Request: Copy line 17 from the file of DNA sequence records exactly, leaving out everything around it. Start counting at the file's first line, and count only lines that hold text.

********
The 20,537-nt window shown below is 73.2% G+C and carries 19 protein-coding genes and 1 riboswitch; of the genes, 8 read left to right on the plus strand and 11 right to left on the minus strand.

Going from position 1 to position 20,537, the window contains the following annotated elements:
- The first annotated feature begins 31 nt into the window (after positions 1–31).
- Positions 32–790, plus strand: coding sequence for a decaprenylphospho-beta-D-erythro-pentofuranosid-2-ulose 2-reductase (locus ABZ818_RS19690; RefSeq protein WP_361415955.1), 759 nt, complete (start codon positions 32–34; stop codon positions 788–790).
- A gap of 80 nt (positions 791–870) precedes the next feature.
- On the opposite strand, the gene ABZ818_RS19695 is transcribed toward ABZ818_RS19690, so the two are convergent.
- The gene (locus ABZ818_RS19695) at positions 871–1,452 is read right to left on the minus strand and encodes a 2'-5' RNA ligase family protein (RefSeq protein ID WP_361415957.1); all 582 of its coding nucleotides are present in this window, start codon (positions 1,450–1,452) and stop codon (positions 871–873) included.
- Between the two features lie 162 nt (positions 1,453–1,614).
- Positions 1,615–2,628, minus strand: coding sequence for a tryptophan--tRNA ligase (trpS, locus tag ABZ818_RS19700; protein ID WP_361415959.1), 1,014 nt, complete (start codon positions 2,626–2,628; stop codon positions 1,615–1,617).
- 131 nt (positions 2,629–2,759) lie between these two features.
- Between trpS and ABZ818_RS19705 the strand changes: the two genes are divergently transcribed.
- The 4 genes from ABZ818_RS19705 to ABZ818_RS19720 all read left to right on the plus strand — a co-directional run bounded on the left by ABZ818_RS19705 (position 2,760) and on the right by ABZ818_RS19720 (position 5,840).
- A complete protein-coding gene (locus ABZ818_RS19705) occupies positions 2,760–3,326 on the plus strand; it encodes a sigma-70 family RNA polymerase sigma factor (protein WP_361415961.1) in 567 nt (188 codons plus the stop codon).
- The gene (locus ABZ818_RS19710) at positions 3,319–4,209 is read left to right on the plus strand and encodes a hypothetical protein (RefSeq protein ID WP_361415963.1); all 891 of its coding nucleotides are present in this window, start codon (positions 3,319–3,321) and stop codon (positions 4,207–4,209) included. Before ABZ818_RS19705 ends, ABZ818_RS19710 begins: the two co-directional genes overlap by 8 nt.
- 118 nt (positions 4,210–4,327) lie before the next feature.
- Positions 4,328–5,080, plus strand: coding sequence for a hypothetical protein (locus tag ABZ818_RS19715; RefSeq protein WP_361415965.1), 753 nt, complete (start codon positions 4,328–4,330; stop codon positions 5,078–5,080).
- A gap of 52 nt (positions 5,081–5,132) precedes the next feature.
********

- A gap of 52 nt (positions 5,081–5,132) precedes the next feature.